03 February 2017

Isla and the Happily Ever After by Stephanie Perkins

Love ignites in the City That Never Sleeps, but can it last? 

Hopeless romantic Isla has had a crush on introspective cartoonist Josh since their first year at the School of America in Paris. And after a chance encounter in Manhattan over the summer, romance might be closer than Isla imagined. But as they begin their senior year back in France, Isla and Josh are forced to confront the challenges every young couple must face, including family drama, uncertainty about their college futures, and the very real possibility of being apart. 

Featuring cameos from fan-favorites Anna, √Čtienne, Lola, and Cricket, this sweet and sexy story of true love—set against the stunning backdrops of New York City, Paris, and Barcelona—is a swoonworthy conclusion to Stephanie Perkins’s beloved series.

Okay, so of all the three books so far in this series (Anna and the French Kiss, Lola and the Boy Next Door, and this one), I liked Isla and the Happily Ever After the most. Isla was by far the most likable leading lady that Perkins was able to come up with. It's a pet peeve to me that all her guys seem to be perfect nice guys (ugh), but perhaps it's because we're reading it from the lady's rose-tinted and infatuated point-of-view.

I liked this book a lot because there was less bullshit. It's a slice-of-life story, and Isla is a breath of fresh air. She's shy, patient, and understanding... and even if we're reading it from her point of view, its obvious from the conversations and inner turmoils she has. Josh, on the other hand, is quite endearing. He's sweet but also oblivious to Isla's insecurities, which is where most of the book's conflict comes from.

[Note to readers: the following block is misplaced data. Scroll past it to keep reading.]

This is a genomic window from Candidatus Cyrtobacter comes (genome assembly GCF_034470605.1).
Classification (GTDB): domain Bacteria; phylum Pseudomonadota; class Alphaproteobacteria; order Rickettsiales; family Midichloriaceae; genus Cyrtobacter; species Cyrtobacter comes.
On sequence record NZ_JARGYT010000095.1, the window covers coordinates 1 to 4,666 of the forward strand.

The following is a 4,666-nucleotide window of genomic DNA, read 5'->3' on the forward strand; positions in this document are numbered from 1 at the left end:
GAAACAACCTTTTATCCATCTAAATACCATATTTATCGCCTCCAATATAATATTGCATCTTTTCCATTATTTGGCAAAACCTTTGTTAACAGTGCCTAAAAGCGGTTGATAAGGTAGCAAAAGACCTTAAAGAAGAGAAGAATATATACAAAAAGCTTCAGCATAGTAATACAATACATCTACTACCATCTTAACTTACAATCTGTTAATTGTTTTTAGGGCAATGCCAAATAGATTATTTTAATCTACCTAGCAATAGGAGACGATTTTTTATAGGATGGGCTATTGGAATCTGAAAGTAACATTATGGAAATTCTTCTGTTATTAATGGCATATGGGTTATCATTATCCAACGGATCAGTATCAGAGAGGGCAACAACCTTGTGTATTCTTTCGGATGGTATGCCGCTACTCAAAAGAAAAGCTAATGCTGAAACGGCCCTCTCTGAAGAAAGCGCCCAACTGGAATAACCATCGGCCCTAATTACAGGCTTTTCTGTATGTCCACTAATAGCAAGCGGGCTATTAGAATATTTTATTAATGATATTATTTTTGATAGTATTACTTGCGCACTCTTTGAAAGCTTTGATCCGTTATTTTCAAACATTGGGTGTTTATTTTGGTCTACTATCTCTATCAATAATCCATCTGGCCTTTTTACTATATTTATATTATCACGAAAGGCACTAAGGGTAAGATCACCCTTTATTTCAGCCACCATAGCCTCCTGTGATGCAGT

And my favorite part of the book? Kurt. Kurt is Isla's childhood friend who has high-functioning autism. He's blunt and rude and can't tell a lie (which gets Isla and Josh expelled), but he's just so incredibly sweet and caring. I think he's actually the reason I like Isla a lot more than I liked the other leading ladies of Stephanie Perkins. Through him, you can actually see how good a person Isla is because she refuses to keep relations with people who don't care for Kurt's company.

As for Isla and Josh's relationship, it was more of chance that they got together, but they did appear to complement one another. Isla's conversation with a friend later on in the book explains why Isla and Josh work. It's simply because Josh is brash and Isla is gentle, and rather than push, they listen.

I'm giving this book a 3/5. It's no literary masterpiece but it makes a good, light read.


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